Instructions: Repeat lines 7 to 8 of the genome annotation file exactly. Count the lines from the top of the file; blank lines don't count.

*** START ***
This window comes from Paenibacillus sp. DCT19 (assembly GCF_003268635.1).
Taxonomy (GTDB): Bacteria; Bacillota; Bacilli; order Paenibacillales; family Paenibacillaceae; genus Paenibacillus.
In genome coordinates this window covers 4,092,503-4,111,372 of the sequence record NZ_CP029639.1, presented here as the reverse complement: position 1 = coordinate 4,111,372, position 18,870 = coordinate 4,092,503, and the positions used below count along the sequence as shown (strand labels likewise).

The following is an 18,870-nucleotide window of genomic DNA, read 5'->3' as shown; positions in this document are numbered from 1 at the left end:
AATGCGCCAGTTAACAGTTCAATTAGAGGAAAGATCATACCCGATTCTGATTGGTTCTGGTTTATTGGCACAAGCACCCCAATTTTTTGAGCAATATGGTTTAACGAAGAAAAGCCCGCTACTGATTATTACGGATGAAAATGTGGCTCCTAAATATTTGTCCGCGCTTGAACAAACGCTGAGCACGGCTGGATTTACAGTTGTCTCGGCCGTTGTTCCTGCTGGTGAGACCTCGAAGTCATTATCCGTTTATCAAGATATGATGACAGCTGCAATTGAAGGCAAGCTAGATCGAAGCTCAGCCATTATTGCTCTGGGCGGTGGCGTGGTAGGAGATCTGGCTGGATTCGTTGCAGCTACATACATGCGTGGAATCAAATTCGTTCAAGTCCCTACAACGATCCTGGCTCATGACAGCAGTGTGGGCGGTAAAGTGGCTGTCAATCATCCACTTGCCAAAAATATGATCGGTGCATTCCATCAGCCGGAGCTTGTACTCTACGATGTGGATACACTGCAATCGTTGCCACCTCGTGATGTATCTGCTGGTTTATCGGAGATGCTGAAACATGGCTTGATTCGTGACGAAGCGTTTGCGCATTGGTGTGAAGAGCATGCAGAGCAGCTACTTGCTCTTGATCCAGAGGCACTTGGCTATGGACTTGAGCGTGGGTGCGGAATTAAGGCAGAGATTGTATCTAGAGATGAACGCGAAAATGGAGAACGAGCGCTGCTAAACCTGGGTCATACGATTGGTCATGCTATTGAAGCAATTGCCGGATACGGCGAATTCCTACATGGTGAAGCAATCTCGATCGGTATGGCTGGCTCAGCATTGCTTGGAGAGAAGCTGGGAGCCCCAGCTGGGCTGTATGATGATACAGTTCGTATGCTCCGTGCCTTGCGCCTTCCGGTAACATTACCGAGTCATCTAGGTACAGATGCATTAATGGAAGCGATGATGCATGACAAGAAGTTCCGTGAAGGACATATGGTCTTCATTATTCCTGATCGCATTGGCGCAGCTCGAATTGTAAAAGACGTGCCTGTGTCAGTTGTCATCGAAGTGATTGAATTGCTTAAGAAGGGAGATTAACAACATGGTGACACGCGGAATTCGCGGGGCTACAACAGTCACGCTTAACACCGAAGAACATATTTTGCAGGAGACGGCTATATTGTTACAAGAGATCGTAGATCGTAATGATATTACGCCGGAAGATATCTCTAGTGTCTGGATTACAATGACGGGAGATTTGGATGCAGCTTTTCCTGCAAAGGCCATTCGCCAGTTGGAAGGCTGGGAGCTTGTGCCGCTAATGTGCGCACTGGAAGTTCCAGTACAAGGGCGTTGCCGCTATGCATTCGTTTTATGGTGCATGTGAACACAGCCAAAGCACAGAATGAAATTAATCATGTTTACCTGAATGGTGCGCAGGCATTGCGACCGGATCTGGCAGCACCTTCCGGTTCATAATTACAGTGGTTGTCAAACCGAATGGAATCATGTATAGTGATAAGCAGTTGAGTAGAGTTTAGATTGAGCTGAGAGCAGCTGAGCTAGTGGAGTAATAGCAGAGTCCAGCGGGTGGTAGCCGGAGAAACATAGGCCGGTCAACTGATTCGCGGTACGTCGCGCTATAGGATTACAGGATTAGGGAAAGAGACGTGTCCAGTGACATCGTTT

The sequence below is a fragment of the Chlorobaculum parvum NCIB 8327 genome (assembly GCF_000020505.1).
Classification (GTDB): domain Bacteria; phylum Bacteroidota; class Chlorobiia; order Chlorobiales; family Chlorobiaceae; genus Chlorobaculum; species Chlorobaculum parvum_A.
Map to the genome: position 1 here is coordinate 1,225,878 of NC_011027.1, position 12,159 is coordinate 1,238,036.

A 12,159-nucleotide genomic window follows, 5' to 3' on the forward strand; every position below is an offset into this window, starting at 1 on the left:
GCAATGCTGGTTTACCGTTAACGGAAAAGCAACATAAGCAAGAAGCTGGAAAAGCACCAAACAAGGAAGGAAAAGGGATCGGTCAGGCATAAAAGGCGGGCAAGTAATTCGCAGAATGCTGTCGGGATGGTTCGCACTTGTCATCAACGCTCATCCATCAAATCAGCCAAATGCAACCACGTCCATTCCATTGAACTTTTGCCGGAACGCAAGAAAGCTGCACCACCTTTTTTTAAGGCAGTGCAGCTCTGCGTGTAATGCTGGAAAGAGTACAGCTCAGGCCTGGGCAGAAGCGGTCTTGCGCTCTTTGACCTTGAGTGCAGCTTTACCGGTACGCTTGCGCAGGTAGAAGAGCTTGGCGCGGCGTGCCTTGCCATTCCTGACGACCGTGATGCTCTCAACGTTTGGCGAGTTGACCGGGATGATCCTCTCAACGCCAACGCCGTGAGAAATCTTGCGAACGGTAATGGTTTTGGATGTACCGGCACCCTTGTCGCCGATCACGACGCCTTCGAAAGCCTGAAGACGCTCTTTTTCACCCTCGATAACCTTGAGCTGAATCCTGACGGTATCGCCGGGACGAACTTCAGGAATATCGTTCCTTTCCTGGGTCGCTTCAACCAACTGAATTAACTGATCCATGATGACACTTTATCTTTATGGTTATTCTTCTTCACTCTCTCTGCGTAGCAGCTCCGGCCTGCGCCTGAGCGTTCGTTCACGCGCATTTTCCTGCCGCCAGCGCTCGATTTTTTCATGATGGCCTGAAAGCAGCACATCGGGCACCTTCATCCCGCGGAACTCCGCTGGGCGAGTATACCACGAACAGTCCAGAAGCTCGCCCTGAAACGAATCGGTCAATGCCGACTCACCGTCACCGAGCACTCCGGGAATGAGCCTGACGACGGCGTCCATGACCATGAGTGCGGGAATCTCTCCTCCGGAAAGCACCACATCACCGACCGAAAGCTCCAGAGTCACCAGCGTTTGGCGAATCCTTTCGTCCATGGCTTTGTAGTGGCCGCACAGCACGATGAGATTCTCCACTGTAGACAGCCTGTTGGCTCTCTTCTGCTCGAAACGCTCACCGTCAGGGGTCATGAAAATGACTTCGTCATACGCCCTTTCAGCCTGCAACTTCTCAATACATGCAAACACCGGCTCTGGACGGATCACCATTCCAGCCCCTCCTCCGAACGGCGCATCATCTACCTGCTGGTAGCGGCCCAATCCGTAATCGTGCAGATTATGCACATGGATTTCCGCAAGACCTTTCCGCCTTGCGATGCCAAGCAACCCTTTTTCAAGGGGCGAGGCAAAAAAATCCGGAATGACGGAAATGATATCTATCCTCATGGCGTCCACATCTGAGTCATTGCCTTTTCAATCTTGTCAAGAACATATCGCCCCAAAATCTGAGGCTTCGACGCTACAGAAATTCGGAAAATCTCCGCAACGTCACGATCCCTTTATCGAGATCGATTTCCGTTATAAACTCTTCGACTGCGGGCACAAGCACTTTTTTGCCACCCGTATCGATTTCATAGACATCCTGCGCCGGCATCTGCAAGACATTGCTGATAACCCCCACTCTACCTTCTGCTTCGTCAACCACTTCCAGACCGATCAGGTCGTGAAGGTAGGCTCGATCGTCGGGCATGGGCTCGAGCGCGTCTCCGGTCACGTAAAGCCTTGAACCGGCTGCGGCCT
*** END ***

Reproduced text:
Classification (GTDB): domain Bacteria; phylum Bacteroidota; class Chlorobiia; order Chlorobiales; family Chlorobiaceae; genus Chlorobaculum; species Chlorobaculum parvum_A.
Map to the genome: position 1 here is coordinate 1,225,878 of NC_011027.1, position 12,159 is coordinate 1,238,036.